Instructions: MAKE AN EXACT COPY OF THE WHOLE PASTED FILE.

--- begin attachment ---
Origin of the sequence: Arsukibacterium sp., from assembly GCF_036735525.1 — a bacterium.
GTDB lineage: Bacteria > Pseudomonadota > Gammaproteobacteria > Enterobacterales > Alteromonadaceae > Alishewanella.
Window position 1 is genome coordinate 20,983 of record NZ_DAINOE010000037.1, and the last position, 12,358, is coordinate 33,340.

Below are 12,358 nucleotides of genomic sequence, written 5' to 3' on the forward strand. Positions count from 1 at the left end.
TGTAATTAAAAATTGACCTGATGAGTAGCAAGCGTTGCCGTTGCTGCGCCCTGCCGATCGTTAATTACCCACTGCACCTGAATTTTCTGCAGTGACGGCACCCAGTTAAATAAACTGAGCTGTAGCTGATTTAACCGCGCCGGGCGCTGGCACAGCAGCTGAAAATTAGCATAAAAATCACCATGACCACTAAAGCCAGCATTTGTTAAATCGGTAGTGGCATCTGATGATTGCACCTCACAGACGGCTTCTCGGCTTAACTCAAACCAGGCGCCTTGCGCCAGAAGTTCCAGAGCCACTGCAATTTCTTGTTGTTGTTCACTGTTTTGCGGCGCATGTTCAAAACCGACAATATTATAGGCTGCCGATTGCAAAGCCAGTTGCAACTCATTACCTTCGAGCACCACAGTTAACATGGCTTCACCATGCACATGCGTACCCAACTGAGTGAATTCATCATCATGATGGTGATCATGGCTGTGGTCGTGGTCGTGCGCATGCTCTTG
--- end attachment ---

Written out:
Origin of the sequence: Arsukibacterium sp., from assembly GCF_036735525.1 — a bacterium.
GTDB lineage: Bacteria > Pseudomonadota > Gammaproteobacteria > Enterobacterales > Alteromonadaceae > Alishewanella.
Window position 1 is genome coordinate 20,983 of record NZ_DAINOE010000037.1, and the last position, 12,358, is coordinate 33,340.

Below are 12,358 nucleotides of genomic sequence, written 5' to 3' on the forward strand. Positions count from 1 at the left end.
TGTAATTAAAAATTGACCTGATGAGTAGCAAGCGTTGCCGTTGCTGCGCCCTGCCGATCGTTAATTACCCACTGCACCTGAATTTTCTGCAGTGACGGCACCCAGTTAAATAAACTGAGCTGTAGCTGATTTAACCGCGCCGGGCGCTGGCACAGCAGCTGAAAATTAGCATAAAAATCACCATGACCACTAAAGCCAGCATTTGTTAAATCGGTAGTGGCATCTGATGATTGCACCTCACAGACGGCTTCTCGGCTTAACTCAAACCAGGCGCCTTGCGCCAGAAGTTCCAGAGCCACTGCAATTTCTTGTTGTTGTTCACTGTTTTGCGGCGCATGTTCAAAACCGACAATATTATAGGCTGCCGATTGCAAAGCCAGTTGCAACTCATTACCTTCGAGCACCACAGTTAACATGGCTTCACCATGCACATGCGTACCCAACTGAGTGAATTCATCATCATGATGGTGATCATGGCTGTGGTCGTGGTCGTGCGCATGCTCTTG